Pedro Gonzalez Gonzalez

Pedro Gonzalez Gonzalez
Film: West side of the 1500 block of Vine Street
Born Ramiro Gonzalez Gonzalez on May 24, 1925 in Aguilares, Texas
Died Feb. 6, 2006 in Culver City, Calif.

Pedro Gonzalez Gonzalez was an irrepressible character actor and comedic entertainer who appeared in dozens of movies, including "The High and the Mighty" and "Rio Bravo."

Gonzalez Gonzalez, a Texas native, first came to national public attention in 1953 when he appeared as a contestant on Groucho Marx's TV quiz show "You Bet Your Life."

The dimunitive young man proved to be irrestible comic fodder for the quick-witted Marx. John Wayne also happened to see his show-stealing appearance and signed him to a seven-year contract with his production company.

From then on, he appeared in numerous Wayne films, including "Hellfighters," "Chisum" and "McLintock!" He became one of the era's few recognized Mexican Americans on the big screen and television.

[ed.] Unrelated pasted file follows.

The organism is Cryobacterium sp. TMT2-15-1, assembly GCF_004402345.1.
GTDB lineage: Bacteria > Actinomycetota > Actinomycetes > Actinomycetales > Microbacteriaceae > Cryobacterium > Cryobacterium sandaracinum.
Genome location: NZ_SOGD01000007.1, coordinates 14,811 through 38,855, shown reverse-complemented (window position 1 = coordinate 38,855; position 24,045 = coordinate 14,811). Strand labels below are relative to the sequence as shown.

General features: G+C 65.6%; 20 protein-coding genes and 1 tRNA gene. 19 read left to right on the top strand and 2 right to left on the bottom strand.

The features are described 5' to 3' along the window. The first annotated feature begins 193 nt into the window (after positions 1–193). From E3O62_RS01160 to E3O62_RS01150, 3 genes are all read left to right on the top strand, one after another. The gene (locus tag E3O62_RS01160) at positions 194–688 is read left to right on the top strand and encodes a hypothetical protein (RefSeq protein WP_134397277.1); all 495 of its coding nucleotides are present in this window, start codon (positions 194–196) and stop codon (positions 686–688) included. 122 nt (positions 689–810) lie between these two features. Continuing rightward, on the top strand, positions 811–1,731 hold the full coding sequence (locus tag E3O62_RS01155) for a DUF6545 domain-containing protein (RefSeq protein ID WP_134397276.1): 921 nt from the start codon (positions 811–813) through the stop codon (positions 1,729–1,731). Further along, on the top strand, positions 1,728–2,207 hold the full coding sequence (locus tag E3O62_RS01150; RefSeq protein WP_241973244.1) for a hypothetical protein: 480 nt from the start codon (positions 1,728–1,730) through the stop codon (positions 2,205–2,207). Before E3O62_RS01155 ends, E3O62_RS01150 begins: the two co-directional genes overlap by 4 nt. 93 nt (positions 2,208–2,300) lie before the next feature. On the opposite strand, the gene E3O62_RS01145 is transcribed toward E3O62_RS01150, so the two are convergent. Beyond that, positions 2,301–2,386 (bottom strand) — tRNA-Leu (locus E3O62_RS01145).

One of nine children, he was born Ramiro Gonzalez Gonzalez in Aguilares, Texas, to a Spanish dancer from Mexico and a Mexican American trumpet player from Texas.

Following Mexican tradition, he was given not only his father's last name but also his mother's maiden name. It just happened that they were the same. Friends later nicknamed him Pedro.

Gonzalez Gonzalez was a driver in the Army during World War II, stationed in the United States. He started out performing comedy in Spanish but had greater success after he learned English.

Because he left school early to enter show business, the actor could neither read nor write. Gonzalez Gonzalez would memorize his lines after having his wife read scripts to him. If a director wanted a script change on the set, his grandson said, "They would feed him the lines or give him the situation to improvise."

Because he often played stereotypical Latino roles, had a heavy accent and frequently served as comic relief, Gonzalez Gonzalez was criticized in later years for being what one critic called the "Uncle Tom of Latino actors."

His grandson Clifton Collins Jr., who followed in his grandfather's footsteps by becoming an actor, said of Gonzalez Gonzalez: "He just always wanted to work. He played the roles that were available to him, and he did them well."

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